Saturday, 5 December 2020

[] : 8 Diabetic Diet Myths Dispelled


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8 Diabetic Diet Myths Dispelled

Diabetes is fast becoming one of the most common illnesses in the world. As such, there is a treasure trove of rumors and misinformation regarding this disease. It's extremely important to separate fact from fiction, and that is why we've brought you 8 of the most common myths about this disease that we are going to bust right now.  
Myth 1: Eating too much sugar causes diabetes
It is widely thought that eating too much sugar causes diabetes. What does cause diabetes is an insulin malfunction . This means your body struggles to turn the food you eat into energy. Usually food gets broken down into glucose, a sugar that powers cells. The pancreas produces insulin, a hormone which helps cells use glucose for energy.
There are 3 common forms of diabetes and none of them are caused by sugar intake.
  • Type 1 diabetes usually starts in childhood or young adulthood and is when the pancreas can't produce insulin. These people need to take insulin to help move the sugar into the cells and prevent it from amassing in the blood. 
  • Type 2 diabetes can affect any person, of any age and is when the pancreas doesn't produce sufficient insulin or the insulin stops working, and sometimes both scenarios. Being overweight can make this form of diabetes more likely.
  • Another common type is Gestational diabetes, a temporary form of diabetes that occurs in pregnancy due to hormone changes that cause insulin not to work properly.
Myth 2: You won't be able to eat your favorite foods anymore
The idea that you are limited to uninteresting food when you are diabetic is widespread and misleading. You don't have to give up foods you love; you just might need to think of how you eat them differently. You will need to change the way you prepare these foods, and might need to change the foods that you eat alongside them, and possibly reducing the portions.
Myth 3: You'll have to prepare separate diabetic meals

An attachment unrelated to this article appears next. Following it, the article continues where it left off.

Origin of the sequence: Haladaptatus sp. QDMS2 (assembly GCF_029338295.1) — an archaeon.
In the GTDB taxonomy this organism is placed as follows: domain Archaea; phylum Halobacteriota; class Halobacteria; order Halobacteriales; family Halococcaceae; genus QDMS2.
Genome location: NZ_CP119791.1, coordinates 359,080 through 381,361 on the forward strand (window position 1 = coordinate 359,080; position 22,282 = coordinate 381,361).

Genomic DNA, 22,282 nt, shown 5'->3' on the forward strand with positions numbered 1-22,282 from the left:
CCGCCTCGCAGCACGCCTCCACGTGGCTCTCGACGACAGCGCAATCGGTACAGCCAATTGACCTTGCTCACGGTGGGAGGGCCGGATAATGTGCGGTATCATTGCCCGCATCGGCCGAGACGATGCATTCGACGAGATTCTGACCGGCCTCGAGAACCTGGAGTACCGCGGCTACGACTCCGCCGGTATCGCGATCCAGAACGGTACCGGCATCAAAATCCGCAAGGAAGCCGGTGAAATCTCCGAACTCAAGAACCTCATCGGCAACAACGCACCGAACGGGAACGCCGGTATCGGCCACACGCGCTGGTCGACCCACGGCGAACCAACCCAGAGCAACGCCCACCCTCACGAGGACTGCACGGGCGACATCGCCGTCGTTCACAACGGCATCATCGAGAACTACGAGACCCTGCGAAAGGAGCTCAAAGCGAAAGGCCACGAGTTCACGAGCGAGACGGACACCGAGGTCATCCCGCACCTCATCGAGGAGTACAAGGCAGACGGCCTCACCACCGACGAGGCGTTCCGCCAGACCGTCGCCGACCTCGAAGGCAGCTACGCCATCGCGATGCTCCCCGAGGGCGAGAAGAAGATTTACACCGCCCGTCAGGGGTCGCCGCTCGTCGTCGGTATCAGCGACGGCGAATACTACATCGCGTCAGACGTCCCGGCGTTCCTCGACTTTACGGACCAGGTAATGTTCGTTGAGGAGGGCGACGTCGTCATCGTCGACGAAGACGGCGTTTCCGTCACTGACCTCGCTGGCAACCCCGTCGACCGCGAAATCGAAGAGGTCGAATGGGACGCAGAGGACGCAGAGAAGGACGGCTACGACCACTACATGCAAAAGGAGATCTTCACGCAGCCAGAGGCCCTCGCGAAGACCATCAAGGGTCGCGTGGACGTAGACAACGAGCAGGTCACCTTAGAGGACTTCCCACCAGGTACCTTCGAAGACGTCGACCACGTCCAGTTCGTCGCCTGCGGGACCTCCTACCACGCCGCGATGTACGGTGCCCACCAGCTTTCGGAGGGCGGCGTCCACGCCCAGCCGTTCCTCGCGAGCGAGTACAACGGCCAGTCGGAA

You might be thinking that you won't be able to eat what the rest of the family is eating, and extra preparation would be required. This isn't necessarily true. A diabetic diet is a healthy diet, nutritious for the whole family and doesn't require separate preparation. The person with diabetes just needs to pay more attention to the amount of calories she or he eats and monitor the types of carbohydrates, fats, and proteins in their diet.
Alternative sugars
  • This is a plant extract that tastes much sweeter than sugar and has no calories. It has the added benefit of lowering blood sugar and blood pressure. Stevia has a distinct taste and it can take a while to adjust.
  • This sugar alcohol is low in calories and doesn't affect your blood sugar levels. It is safe to eat however eating too much can cause digestion issues.
  • Another sugar alcohol that doesn't raise blood sugar or insulin levels. Similar to Erythritol, Xylitol causes digestive issues if eaten in large quantities. This sugar alcohol is also been shown to have dental benefits and improve bone density. It's highly toxic to dogs.
Myth 4: Carbohydrates are bad for diabetics
Carbohydrates, commonly shortened to carbs, are the foundation of any healthy diet and are not bad for diabetes. Why they are important to monitor is because they have the greatest effect on blood sugar levels. It's best to discuss which ones you eat with a dietician so that you select nutrient rich ones.
Myth 5: You can replace carbohydrates with protein
Carbohydrates ability to affect blood sugar levels quickly might tempt people with diabetes to lower their intake of carbs and compensate with more protein. This is fine in principle, but in practice many proteins, such as meat, are dense in saturated fats. Consuming too much fat can increase the risk for heart disease.
Myth 6: You can take medicine and eat what you like
It would be great if taking a pill would allow you to go about eating what you usually do but adjusting your medication makes it less effective as medicine works best taken consistently, as instructed by your physician. For those who take insulin, it's often the case that you learn to adjust the amount of insulin to match the amount of food you eat, but this doesn't give you permission to eat as much as you want. You still have to stick to a diabetic diet to stabilize your blood sugar levels.

Myth 7: You have to eat diet foods
A lot of 'diet' foods are smart marketing. They are often more expensive and no healthier than regular foods. It's important to read the ingredients and consider the number of calories before deciding if it's suitable for your diabetic diet. As always when in doubt about what food is beneficial its best to consult with a nutritionist or dietician.
Myth 8: No more dessert
Similar to myth #2 you need to rethink how you look at desserts. There are plenty sweet options available for eating at the end of a meal. You can use artificial sweeteners, alternative sugars or try expanding your food horizons to include fruit, and yogurts. You can even make your recipes more nutritious by including whole grains, and vegetable oil when preparing desserts. For many recipes you can skip or reduce the sugar without changing the consistency or sacrificing the taste. Another option is to practice portion control. Consider splitting dessert or opting for a single ice cream scoop.

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